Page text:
Furthermore, due to the constraints of retrospective research data, some parameters that may affect systemic inflammatory response and immune activation situation were not incorporated, such as cytomegalovirus co-infection [39], smoking mode [40], and alcohol abuse [41]. In our cohort, the median age of the participants was 29 years old ((interquartile range: 25–36) and was overwhelmed with male sex and MSM (populations with higher rates of cytomegalovirus and syphilis seropositivity). Therefore, the model's applicability among women and elderly HIV/AIDS patients needs to be further verified.

Our results also suggested that in clinical work, it was necessary to strengthen the early diagnosis of acute HIV infections and chronic infections, develop more sensitive and specific rapid detection reagents, implement joint detection of syphilis and HIV, promote multiple disciplinary collaboration, conduct regular screening, and case management of high-risk groups, timely preexposure prophylaxis and post-exposure prophylaxis, and then promote the prevention and treatment of HIV infection.

In the future, if the unique position of the CD4+/CD8+ ratio was confirmed in immunological interventions and HIV cure studies, the ratio restoration model might be a convenient tool to identify HIV/AIDS individuals most likely to benefit from modern antiretroviral drugs and immune therapy.

Acknowledgements

The authors acknowledge the work of HIV healthcare providers for their diagnosis, nursing, and treatment of HIV/AIDS patients in Ditan Hospital.

Author contributions: H.X.Z. conceived and designed the experiments; B.L. collected and analyzed the data and wrote the aticle; L.D.Z., Y.L., J.X., C.L.L., L.N.F., and YJ.D. provided patients data; J.X., Y.H., J.Y.H., and Y.X.K. analyzed the data; H.X.Z. approved the final version.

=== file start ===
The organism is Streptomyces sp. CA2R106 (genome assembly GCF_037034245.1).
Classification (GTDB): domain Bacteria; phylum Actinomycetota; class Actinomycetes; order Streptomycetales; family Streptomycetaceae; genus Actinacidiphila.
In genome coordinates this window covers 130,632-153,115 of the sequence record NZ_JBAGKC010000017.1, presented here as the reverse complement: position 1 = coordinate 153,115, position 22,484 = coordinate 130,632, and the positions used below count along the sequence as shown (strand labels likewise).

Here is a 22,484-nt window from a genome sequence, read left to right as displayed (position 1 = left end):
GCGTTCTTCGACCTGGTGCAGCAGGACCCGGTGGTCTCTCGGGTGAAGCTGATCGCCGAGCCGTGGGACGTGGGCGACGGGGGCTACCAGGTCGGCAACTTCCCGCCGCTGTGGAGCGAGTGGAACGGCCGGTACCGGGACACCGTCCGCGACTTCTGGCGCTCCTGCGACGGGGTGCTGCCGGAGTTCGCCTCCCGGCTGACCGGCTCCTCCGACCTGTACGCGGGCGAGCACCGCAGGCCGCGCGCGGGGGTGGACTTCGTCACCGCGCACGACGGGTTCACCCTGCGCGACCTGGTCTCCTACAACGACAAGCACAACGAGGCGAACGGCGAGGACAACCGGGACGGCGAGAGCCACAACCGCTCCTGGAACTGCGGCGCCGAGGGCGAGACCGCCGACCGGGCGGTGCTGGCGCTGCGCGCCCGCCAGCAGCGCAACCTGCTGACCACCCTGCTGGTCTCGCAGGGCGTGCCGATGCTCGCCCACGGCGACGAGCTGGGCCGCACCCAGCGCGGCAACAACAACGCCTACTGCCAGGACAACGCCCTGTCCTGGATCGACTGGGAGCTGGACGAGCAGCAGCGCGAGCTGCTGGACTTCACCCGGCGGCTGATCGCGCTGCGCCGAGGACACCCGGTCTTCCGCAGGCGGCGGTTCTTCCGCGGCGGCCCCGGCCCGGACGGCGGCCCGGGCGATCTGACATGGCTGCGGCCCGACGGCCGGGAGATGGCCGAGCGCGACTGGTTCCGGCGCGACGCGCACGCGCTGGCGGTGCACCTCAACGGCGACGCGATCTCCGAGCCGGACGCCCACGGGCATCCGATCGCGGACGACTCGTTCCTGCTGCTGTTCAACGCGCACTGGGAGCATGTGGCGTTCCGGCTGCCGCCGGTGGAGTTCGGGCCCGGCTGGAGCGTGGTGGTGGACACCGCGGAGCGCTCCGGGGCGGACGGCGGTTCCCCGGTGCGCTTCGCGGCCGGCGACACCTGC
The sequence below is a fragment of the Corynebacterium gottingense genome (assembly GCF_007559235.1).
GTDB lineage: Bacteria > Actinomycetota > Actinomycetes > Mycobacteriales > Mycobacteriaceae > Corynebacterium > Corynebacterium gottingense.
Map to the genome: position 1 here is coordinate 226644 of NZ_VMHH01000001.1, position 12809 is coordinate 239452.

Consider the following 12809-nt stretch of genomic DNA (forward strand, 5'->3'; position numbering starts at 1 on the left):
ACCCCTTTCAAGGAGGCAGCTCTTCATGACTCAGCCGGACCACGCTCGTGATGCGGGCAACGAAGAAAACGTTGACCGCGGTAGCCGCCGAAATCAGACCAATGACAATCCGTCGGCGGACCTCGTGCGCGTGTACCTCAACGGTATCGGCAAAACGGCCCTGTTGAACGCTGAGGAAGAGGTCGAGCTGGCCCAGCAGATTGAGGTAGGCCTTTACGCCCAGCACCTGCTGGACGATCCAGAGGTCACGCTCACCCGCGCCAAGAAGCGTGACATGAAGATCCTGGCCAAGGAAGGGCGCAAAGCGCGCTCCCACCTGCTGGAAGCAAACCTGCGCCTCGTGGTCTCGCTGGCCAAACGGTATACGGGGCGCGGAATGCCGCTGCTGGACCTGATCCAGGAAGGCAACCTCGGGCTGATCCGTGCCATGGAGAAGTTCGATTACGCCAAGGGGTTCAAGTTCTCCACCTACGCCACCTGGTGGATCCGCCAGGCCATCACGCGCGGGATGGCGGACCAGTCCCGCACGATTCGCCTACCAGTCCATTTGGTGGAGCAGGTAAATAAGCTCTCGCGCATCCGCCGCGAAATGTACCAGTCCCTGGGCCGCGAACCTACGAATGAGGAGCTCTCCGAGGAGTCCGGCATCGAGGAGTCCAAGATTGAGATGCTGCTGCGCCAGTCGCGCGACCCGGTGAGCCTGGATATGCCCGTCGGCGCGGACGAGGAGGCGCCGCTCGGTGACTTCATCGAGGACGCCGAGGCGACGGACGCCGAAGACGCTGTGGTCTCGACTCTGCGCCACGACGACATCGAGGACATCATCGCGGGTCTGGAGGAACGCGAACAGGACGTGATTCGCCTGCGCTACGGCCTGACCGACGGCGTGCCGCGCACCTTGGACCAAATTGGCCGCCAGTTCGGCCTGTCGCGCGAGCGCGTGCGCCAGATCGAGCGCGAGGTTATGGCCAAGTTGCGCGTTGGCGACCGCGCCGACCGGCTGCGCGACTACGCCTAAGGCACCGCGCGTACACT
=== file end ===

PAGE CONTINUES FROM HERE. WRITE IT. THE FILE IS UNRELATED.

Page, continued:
The current work was supported by the Beijing Municipal Administration of Hospitals’ Ascent Plan (no. DFL20191802) and Beijing Municipal Administration of Hospitals Clinical Medicine Development of Special Funding Support (no. ZYLX202126).

Conflicts of interest

All authors declared that there are no conflicts of interest.

References

1. McBride JA, Striker R. Imbalance in the game of T cells: what can the CD4/CD8 T-cell ratio tell us about HIV and health?. PLoS Pathog 2017; 13:e1006624.
2. Bourgi K, Wanjalla C, Koethe JR. Inflammation and metabolic complications in HIV. Curr HIV/AIDS Rep 2018; 15:371–381.
3. Smith CJ, Ryom L, Weber R, Morlat P, Pradier C, Reiss P, et al. Trends in underlying causes of death in people with HIV from 1999 to 2011 (D:A:D): a multicohort collaboration. Lancet 2014; 384:241–248.
4. Zicari S, Sessa L, Cotugno N, Ruggiero A, Morrocchi E, Concato C, et al. Immune activation, inflammation, and non-AIDS comorbidities in HIV-infected patients under long-term ART. Viruses 2019; 11:200.
5. Wada NI, Jacobson LP, Margolick JB, Breen EC, Macatangay B, Penugonda S, et al. The effect of HAART-induced HIV suppression on circulating markers of inflammation and immune activation. AIDS 2015; 29:463–471.
6. Perazzo H, Cardoso SW, Yanavich C, Nunes EP, Morata M, Gorni N, et al. Predictive factors associated with liver fibrosis and steatosis by transient elastography in patients with HIV mono-infection under long-term combined antiretroviral therapy. J Int AIDS Soc 2018; 21:e25201.
7. Borges AH, Silverberg MJ, Wentworth D, Grulich AE, Fätken-heuer G, Mitsuyasu R, et al. Predicting risk of cancer during HIV infection: the role of inflammatory and coagulation biomarkers. AIDS 2013; 27:1433–1441.
8. Nordell AD, McKenna M, Borges ÁH, Duprez D, Neuhaus J, Neaton JD, et al. Severity of cardiovascular disease outcomes among patients with HIV is related to markers of inflammation and coagulation. J Am Heart Assoc 2014; 3:e000844.